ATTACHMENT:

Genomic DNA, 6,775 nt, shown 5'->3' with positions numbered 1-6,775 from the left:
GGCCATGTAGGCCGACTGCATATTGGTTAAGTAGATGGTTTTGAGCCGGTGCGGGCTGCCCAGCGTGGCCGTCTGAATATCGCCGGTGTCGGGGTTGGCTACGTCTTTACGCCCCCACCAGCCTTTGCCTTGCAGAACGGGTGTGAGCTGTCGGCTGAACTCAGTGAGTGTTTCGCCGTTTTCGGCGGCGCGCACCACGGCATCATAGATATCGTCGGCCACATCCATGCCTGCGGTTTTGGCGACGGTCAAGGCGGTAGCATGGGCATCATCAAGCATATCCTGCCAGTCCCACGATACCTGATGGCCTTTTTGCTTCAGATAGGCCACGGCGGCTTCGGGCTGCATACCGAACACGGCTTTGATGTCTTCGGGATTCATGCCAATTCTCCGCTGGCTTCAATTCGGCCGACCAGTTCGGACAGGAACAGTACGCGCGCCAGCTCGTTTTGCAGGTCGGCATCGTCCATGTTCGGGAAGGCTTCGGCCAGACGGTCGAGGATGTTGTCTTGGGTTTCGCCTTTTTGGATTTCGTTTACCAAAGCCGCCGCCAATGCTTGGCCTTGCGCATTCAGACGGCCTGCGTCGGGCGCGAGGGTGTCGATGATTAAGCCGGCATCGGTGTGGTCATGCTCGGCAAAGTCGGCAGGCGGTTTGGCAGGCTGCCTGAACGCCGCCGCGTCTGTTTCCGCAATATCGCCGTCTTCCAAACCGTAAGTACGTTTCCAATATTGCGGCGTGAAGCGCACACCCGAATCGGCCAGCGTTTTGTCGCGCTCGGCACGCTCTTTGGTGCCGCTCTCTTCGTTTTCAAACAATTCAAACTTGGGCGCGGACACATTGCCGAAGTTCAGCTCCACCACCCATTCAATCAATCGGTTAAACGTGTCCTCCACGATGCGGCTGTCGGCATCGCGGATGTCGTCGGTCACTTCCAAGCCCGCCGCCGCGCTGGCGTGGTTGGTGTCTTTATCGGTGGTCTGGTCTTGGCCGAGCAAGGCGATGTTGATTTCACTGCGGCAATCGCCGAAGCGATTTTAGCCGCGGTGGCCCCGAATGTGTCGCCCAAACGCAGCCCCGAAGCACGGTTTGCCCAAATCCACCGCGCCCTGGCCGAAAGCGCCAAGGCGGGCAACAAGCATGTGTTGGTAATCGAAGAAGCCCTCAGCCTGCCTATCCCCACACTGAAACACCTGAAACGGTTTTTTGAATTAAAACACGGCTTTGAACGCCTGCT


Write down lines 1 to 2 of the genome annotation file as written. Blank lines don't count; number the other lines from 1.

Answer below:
Genomic DNA, 6,775 nt, shown 5'->3' with positions numbered 1-6,775 from the left:
GGCCATGTAGGCCGACTGCATATTGGTTAAGTAGATGGTTTTGAGCCGGTGCGGGCTGCCCAGCGTGGCCGTCTGAATATCGCCGGTGTCGGGGTTGGCTACGTCTTTACGCCCCCACCAGCCTTTGCCTTGCAGAACGGGTGTGAGCTGTCGGCTGAACTCAGTGAGTGTTTCGCCGTTTTCGGCGGCGCGCACCACGGCATCATAGATATCGTCGGCCACATCCATGCCTGCGGTTTTGGCGACGGTCAAGGCGGTAGCATGGGCATCATCAAGCATATCCTGCCAGTCCCACGATACCTGATGGCCTTTTTGCTTCAGATAGGCCACGGCGGCTTCGGGCTGCATACCGAACACGGCTTTGATGTCTTCGGGATTCATGCCAATTCTCCGCTGGCTTCAATTCGGCCGACCAGTTCGGACAGGAACAGTACGCGCGCCAGCTCGTTTTGCAGGTCGGCATCGTCCATGTTCGGGAAGGCTTCGGCCAGACGGTCGAGGATGTTGTCTTGGGTTTCGCCTTTTTGGATTTCGTTTACCAAAGCCGCCGCCAATGCTTGGCCTTGCGCATTCAGACGGCCTGCGTCGGGCGCGAGGGTGTCGATGATTAAGCCGGCATCGGTGTGGTCATGCTCGGCAAAGTCGGCAGGCGGTTTGGCAGGCTGCCTGAACGCCGCCGCGTCTGTTTCCGCAATATCGCCGTCTTCCAAACCGTAAGTACGTTTCCAATATTGCGGCGTGAAGCGCACACCCGAATCGGCCAGCGTTTTGTCGCGCTCGGCACGCTCTTTGGTGCCGCTCTCTTCGTTTTCAAACAATTCAAACTTGGGCGCGGACACATTGCCGAAGTTCAGCTCCACCACCCATTCAATCAATCGGTTAAACGTGTCCTCCACGATGCGGCTGTCGGCATCGCGGATGTCGTCGGTCACTTCCAAGCCCGCCGCCGCGCTGGCGTGGTTGGTGTCTTTATCGGTGGTCTGGTCTTGGCCGAGCAAGGCGATGTTGATTTCACTGCGGCAATCGCCGAAGCGATTTTAGCCGCGGTGGCCCCGAATGTGTCGCCCAAACGCAGCCCCGAAGCACGGTTTGCCCAAATCCACCGCGCCCTGGCCGAAAGCGCCAAGGCGGGCAACAAGCATGTGTTGGTAATCGAAGAAGCCCTCAGCCTGCCTATCCCCACACTGAAACACCTGAAACGGTTTTTTGAATTAAAACACGGCTTTGAACGCCTGCT